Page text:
Statistical and population genetics have always been rich in mathematical challenges. The recent availability of sequence from 1000s of human genomes, only increases these challenges. These data will provide unprecedented opportunity to analyze the structure of the human population and understand how genetic variation affects traits. Increasingly, recent studies show that the genomes of modern individuals are shaped by many forces including complex patterns of ancestry from multiple ancestral populations, ancient migration patterns and spatial structure of human population. This sequence data provides opportunities to study, model, and analyze the complex genetic structure of the human population and the processes of mutation and selection that have established and maintain human variation. Increasingly, inherited variants of interest are not simply DNA base changes, but include copy-number variants (small duplications or deletions), inversions, and the products of gene conversion.
Over the last few years, Genome Wide Association Studies (GWAS) have been a central tool for elucidating the connections between genetic variation and traits. While in the past the genetic variation has consisted of Single Nucleotide Polymorphism arrays (which collect only the common variants), in the coming years this will likely switch to whole genome sequencing which will provide the opportunity to understand how rare variation affects traits.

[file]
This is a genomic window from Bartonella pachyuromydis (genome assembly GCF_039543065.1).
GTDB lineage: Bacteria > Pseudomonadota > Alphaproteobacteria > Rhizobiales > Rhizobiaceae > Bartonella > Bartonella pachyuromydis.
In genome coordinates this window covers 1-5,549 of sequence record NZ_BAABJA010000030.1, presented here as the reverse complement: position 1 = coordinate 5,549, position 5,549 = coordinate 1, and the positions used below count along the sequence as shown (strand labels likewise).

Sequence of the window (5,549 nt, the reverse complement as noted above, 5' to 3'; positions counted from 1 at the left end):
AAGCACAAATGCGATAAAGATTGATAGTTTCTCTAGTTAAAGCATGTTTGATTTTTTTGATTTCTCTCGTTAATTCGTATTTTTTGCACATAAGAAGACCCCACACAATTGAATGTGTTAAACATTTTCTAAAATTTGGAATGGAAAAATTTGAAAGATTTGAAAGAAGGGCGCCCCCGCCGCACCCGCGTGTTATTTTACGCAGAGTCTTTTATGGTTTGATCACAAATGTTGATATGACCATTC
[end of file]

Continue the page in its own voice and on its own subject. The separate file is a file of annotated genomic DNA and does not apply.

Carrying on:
This workshop focuses on mathematical challenges in analyzing human variation data and its effect on traits both from sequences and SNP arrays. Topics include mathematical, statistical and computational challenges in modeling human populations and admixture, spatial population structure, as well as development of techniques for analysis of genome-wide association studies, gene-gene interactions, gene-environment interactions, and rare variation effects on traits.
Eleazar Eskin, Chair (University of California, Los Angeles (UCLA), Computer Science)
Steven Evans (University of California, Berkeley (UC Berkeley), Statistics)
Phil Green (University of Washington)
Elizabeth Thompson (University of Washington)